Wild World of Woodpeckers

Adaptations abound for nature’s excavators

“What was that?!” my ten year old son recently exclaimed as a large bird flew past the kitchen window  and landed high in a big old roadside maple tree. As we peered out for a better look we quickly recognized the Pileated Woodpecker busily flicking pieces of bark and dead wood. Watching these amazing creatures go about their work never gets old.

Pileated woodpeckers Photo: Kendall Ronning

Although there are ten species of woodpeckers that have been recorded in Vermont only half of them (Downy, Hairy, Pileated, Yellow-bellied Sapsucker, and Northern Flicker) are considered common throughout the state. If you happen to encounter one of these woodpeckers on your next adventure through the forest, take a moment to consider these amazing facts:

These beaks are made for pounding. Woodpeckers have what are called chisel beaks, allowing them to excavate live or dead wood in search of food or to create a nesting cavity. Cells in the tip of the beak are constantly being replaced, preventing them from being worn down.

No ibuprofen needed. A woodpecker may chisel away at wood up to 10,000 times in a single day, each strike at least 1,000 times the force of gravity. How do they not get a headache or suffer serious damage to their brain? There are likely a number of adaptations involved. One is the hyoid bone, a looping structure around the entire skull that may serve as a “safety belt”.  Another adaptation is that the upper and lower halves of the bird’s beak is uneven, and as force is transmitted from the tip of the beak into the hyoid bone, the unevenness lowers the force transmitted to the brain. Finally, there are a number of sponge-like structures at various points in the skull that help to distribute the impact forces.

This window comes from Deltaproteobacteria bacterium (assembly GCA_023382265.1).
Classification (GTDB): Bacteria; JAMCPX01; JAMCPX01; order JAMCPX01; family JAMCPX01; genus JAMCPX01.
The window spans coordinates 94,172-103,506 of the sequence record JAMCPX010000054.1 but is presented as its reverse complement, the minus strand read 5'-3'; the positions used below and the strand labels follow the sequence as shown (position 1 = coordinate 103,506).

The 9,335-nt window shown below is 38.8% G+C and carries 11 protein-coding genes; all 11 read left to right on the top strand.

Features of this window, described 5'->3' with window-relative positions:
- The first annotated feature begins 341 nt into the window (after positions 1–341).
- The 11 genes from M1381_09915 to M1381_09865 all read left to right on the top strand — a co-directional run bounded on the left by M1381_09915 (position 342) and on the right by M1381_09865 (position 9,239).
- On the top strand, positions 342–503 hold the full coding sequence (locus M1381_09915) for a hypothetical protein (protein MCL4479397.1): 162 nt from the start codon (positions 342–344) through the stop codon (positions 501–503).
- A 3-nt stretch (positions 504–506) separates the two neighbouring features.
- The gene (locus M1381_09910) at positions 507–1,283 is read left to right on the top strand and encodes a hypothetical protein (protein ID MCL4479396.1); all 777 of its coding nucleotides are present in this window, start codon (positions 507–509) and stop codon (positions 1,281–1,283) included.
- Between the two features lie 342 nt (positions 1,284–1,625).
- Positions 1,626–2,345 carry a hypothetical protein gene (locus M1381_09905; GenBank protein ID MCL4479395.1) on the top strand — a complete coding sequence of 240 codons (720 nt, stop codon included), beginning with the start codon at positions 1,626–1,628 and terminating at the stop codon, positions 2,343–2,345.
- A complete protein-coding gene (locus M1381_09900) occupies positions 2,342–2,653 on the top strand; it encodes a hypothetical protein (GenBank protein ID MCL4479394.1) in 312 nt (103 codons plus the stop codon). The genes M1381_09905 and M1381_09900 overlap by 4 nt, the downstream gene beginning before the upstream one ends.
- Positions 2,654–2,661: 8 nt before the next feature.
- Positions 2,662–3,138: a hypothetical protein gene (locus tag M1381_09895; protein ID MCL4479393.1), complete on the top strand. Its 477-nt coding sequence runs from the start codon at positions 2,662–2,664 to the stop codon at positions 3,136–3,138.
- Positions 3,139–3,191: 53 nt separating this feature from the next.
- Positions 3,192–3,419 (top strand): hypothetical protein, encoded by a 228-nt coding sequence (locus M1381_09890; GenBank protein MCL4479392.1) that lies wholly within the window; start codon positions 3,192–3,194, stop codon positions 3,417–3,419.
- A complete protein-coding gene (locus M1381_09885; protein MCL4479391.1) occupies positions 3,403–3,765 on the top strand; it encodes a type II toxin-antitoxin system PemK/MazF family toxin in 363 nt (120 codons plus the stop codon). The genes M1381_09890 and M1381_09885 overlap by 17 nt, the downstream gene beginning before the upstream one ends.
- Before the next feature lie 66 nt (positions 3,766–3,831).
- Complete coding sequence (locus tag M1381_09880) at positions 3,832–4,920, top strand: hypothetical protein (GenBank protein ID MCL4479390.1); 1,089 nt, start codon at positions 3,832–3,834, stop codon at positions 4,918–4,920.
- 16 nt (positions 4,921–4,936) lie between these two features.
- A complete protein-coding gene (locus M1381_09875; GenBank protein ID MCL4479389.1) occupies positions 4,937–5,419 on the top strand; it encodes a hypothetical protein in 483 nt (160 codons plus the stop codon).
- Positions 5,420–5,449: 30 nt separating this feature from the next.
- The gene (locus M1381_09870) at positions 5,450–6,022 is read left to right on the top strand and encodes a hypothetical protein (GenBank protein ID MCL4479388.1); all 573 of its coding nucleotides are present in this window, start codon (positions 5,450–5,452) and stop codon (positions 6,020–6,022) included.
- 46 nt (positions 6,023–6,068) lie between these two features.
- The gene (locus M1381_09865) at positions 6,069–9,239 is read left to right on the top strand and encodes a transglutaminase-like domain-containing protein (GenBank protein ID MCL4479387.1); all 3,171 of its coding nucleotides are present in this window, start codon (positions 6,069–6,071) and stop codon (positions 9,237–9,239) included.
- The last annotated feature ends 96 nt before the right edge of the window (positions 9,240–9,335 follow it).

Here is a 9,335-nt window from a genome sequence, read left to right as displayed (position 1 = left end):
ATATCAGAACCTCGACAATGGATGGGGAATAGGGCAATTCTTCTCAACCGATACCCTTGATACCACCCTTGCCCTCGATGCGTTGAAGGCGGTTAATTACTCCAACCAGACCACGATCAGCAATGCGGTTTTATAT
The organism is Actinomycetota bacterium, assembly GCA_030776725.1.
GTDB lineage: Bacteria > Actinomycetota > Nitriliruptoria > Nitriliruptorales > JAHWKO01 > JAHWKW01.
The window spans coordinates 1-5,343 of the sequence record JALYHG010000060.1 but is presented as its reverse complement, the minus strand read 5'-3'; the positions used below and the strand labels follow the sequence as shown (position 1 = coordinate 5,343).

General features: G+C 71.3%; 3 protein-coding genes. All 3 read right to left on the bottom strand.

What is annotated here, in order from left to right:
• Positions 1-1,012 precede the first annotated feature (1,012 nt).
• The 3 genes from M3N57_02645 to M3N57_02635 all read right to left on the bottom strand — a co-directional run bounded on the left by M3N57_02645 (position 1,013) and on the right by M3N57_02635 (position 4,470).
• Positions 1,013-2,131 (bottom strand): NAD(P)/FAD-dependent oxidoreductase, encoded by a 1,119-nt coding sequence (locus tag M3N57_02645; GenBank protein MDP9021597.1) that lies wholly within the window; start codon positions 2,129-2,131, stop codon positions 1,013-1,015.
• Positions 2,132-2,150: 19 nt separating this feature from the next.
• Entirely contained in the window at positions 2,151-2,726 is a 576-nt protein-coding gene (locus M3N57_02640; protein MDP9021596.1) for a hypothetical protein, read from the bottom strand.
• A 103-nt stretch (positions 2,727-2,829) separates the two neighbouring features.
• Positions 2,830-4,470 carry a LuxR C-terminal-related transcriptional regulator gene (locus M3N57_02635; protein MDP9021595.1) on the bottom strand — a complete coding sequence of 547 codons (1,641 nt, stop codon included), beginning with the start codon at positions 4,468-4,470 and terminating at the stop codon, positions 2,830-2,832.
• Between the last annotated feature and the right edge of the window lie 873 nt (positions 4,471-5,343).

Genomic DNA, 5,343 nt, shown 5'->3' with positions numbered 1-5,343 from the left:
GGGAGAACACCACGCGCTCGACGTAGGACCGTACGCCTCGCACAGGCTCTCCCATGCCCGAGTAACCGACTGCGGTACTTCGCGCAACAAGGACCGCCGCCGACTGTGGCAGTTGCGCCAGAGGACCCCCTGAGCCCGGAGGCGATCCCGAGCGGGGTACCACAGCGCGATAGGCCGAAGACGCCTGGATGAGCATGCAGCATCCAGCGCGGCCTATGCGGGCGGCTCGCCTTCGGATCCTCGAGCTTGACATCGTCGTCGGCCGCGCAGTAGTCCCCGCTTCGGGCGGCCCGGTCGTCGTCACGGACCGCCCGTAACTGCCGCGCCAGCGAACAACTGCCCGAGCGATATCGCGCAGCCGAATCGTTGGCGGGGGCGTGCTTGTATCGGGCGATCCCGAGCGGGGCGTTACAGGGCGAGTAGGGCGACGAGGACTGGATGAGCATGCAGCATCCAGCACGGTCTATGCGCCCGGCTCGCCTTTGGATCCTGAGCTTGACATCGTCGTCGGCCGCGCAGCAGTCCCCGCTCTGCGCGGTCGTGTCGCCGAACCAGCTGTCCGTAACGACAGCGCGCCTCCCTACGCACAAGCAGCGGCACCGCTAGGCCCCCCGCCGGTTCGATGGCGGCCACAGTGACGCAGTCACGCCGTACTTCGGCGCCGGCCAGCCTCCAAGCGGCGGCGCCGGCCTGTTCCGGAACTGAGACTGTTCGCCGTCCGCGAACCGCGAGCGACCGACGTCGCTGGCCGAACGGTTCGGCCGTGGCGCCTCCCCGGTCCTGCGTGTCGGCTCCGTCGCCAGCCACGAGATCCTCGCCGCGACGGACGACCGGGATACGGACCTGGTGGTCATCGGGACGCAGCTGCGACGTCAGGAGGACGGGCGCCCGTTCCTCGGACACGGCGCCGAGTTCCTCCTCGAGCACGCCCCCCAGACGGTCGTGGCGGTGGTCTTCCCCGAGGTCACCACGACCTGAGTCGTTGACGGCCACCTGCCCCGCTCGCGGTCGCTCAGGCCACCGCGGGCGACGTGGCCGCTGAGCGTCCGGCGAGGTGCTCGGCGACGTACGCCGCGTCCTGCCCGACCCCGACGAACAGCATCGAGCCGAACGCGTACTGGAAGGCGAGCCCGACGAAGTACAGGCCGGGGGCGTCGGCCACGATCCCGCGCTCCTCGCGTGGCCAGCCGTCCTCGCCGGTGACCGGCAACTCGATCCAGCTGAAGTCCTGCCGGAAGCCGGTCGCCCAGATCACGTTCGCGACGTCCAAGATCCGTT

Fancy footwork. Most woodpecker have two toes facing forward and two backward.  Scientists call this a zygodactyl arrangement. This allows the birds to easily cling to and climb the trunks of trees. The backward-facing toes can even rotate sideways to get more of a grip.

Safety first. The woodchips do fly when a woodpecker is chiseling away. To protect their eyes from the debris, the birds have a translucent third eyelid, called a nictitating membrane, which can be drawn across the eye while maintaining visibility. Likewise, they have bristle-like feathers over the nostrils to prevent unwanted inhalation of wood particles. OSHA would approve.

Vermont’s resident woodpecker species are active all year long.  Whether it be in your backyard, a local park, or a visit to the Green Mountain Audubon Center, get out there and marvel in the wild world of woodpeckers!

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